Beth Fertig is the contributing editor for education, covering the New York City public school system for WNYC on air and online at SchoolBook.org. She has covered education in the city for more than 15 years. Beth is the author of Why cant u teach me 2 read? Three Students and a Mayor Put Our Schools to the Test (FSG Books) which grew out of a radio series on the low graduation rate for special education students. Follow her @bethfertig.
City Isn't Removing PCBs From Schools Fast Enough: Suit
Wednesday, July 20, 2011
A group representing city parents filed a federal lawsuit against the Department of Education on Wednesday for not acting fast enough to remove PCB-contaminated lighting fixtures from public schools.
The lawsuit was filed in U.S. District Court in Brooklyn by New York Communities for Change, formerly known as Acorn, which represents parents throughout the city.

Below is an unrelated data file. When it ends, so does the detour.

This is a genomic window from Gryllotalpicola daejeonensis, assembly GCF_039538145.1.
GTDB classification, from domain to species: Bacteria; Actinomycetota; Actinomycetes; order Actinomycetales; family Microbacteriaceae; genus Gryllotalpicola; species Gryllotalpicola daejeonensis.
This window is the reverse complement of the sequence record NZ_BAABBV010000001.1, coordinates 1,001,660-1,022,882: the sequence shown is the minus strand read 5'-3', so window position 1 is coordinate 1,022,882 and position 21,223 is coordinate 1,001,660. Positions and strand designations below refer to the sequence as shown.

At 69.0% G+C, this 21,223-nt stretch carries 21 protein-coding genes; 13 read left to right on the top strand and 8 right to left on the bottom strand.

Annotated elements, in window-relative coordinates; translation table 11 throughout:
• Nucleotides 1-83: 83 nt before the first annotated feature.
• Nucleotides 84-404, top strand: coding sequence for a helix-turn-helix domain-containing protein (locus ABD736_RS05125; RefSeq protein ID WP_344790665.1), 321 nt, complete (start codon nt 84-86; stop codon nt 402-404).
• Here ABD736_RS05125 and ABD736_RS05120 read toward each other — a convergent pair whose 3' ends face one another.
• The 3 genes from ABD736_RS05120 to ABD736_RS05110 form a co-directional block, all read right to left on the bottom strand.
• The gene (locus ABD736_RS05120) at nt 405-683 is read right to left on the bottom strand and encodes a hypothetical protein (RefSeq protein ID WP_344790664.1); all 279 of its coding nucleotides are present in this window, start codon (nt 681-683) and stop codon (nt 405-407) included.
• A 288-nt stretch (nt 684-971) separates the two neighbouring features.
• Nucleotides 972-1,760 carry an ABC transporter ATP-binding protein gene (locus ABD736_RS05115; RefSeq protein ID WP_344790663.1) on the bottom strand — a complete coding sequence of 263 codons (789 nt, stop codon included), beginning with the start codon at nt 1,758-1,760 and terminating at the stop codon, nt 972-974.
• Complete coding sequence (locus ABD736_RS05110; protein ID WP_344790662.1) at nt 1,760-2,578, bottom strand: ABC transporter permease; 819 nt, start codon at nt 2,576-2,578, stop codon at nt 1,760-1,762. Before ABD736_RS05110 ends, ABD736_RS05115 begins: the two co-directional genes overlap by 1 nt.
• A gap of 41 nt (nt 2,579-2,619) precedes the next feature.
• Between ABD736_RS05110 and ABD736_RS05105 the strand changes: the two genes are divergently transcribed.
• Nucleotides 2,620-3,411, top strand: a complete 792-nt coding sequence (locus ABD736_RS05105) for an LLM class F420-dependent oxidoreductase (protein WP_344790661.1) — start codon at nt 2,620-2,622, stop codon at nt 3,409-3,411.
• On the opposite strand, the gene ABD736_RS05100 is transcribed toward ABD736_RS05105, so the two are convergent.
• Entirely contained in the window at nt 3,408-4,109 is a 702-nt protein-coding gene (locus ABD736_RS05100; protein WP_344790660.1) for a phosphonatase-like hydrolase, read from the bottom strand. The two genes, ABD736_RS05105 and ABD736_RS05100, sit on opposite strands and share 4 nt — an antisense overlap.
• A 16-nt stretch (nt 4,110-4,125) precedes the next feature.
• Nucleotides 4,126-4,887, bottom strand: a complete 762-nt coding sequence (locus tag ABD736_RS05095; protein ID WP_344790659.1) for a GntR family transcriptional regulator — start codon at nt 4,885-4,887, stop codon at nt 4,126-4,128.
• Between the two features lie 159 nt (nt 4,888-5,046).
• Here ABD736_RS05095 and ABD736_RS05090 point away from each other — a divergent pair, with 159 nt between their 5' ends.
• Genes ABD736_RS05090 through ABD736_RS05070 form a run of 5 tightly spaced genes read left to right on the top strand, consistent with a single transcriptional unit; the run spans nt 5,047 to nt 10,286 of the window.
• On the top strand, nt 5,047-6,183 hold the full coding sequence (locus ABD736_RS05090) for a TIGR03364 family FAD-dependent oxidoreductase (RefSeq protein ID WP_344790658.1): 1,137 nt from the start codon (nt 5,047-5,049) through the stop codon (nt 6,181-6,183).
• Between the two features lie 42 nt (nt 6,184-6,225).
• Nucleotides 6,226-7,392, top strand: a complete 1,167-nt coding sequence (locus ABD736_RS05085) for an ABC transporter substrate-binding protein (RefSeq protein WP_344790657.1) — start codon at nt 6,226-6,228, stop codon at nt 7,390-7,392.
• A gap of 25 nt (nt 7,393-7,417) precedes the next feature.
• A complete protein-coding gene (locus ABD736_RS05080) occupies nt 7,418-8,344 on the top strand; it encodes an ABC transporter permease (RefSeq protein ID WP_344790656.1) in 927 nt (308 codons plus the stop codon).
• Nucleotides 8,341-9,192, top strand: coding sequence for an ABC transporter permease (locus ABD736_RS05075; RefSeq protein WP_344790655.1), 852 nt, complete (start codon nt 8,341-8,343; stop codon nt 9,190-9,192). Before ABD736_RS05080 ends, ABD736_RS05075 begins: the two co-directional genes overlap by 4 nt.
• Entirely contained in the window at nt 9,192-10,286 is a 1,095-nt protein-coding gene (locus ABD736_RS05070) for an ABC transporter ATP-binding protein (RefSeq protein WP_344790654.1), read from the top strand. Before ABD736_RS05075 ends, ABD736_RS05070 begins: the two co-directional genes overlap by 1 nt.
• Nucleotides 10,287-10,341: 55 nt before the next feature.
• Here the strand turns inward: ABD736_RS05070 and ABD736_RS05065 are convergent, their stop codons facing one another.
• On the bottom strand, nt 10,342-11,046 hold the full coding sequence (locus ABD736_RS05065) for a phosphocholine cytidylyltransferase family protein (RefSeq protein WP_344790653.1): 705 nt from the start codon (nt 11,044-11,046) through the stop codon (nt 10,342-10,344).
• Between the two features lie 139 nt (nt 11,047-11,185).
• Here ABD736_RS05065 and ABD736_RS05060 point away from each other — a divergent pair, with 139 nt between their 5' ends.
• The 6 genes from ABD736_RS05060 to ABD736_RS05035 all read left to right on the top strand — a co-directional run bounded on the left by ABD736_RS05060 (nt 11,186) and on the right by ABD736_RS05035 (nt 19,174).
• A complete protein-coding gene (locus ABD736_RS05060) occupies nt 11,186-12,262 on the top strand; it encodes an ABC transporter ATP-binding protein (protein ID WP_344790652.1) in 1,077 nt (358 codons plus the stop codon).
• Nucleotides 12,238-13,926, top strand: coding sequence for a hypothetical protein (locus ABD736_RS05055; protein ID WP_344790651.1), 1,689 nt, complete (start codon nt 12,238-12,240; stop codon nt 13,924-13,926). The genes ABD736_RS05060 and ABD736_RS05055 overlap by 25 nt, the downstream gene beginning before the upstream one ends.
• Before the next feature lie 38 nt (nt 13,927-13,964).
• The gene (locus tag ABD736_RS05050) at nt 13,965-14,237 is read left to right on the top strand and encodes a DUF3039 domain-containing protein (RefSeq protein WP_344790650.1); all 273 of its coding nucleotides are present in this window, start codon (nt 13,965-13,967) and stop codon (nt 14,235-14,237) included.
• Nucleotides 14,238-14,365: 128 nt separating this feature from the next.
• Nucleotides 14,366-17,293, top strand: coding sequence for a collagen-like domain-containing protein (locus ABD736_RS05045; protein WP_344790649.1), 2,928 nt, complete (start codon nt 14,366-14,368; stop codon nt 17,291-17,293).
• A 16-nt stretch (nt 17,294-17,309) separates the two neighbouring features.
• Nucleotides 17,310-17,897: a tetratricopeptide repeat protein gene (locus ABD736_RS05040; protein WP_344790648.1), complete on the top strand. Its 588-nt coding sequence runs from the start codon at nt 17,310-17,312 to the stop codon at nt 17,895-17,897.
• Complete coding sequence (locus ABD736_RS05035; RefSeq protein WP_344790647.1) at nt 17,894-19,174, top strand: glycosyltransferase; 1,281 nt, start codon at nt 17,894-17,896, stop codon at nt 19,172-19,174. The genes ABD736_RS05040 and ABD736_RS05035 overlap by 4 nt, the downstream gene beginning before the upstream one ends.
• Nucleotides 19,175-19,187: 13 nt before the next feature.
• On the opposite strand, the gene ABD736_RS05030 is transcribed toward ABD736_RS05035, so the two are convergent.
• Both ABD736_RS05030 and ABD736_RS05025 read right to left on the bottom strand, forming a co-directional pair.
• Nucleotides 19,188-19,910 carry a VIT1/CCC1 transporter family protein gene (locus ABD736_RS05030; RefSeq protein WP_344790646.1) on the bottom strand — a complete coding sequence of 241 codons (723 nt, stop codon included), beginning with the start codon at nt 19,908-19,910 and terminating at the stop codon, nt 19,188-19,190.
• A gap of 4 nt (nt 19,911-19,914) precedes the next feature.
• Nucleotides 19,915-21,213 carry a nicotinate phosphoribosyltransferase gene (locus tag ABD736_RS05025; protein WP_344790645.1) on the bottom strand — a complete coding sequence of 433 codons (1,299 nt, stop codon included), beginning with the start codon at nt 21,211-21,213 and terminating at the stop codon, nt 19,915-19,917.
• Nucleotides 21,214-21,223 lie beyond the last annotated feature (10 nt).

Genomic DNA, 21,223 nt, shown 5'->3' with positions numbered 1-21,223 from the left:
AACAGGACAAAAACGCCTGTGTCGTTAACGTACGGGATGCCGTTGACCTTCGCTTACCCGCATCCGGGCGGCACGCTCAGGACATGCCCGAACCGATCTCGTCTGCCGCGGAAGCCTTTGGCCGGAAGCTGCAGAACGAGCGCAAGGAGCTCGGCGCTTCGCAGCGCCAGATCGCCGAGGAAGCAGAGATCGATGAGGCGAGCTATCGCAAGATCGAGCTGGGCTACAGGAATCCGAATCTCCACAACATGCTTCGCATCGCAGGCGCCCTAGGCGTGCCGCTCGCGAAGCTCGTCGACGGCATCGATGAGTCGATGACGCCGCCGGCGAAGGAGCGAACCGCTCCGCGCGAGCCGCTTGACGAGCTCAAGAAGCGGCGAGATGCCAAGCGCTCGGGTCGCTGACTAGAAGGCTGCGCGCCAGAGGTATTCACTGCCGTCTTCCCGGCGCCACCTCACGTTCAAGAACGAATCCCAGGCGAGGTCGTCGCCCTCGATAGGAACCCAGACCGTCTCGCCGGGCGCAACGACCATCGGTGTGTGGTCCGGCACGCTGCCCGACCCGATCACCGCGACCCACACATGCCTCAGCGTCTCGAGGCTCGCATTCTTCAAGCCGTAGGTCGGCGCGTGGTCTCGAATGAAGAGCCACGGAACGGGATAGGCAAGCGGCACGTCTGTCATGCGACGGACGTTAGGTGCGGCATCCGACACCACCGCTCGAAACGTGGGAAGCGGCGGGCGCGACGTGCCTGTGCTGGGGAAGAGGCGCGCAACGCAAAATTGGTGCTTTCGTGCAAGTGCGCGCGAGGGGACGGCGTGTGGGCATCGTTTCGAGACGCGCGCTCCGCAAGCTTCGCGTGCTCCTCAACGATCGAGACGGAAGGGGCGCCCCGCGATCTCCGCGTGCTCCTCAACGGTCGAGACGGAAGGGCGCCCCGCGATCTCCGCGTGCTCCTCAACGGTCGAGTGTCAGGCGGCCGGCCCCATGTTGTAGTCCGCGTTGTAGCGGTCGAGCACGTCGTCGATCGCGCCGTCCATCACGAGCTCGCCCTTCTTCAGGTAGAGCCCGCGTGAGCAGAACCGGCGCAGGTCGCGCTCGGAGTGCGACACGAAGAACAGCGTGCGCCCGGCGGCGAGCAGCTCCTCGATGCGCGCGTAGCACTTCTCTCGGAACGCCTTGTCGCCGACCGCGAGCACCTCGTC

The suit accuses the city of failing to take proper actions under the 1977 federal Toxic Substances Control Act, which banned production and sales of PCBs.
The city's plan to remove or replace all lighting fixtures with PCBs from the schools could take up to 10 years.
"The lawsuit is geared toward making sure that there's not an extra month or week of exposure for any kid or school employee in New York City," said Miranda Massie, legal director of New York Lawyers for the Public Interest, who is representing the parent group.
She added that some experts believe it could be done in as little as two years.
Polychlorinated biphenyls, or PCBs, have been linked to cancer and other health problems but they aren't considered an immediate threat. The city's Department of Education says more than 750 school buildings have older lighting fixtures with PCBs, and it's begun replacing them after discovering last year that they can leak from aging fixtures.
"While some people think we should spend more and do this faster, we continue to believe this is an aggressive, environmentally responsible plan that will cause minimum disruption to student learning and generate significant energy savings for the city and taxpayers in the long run," said spokeswoman Natalie Ravitz in a written statement.
The federal Environmental Protection Agency has also urged the city to act faster but had no comment on the lawsuit.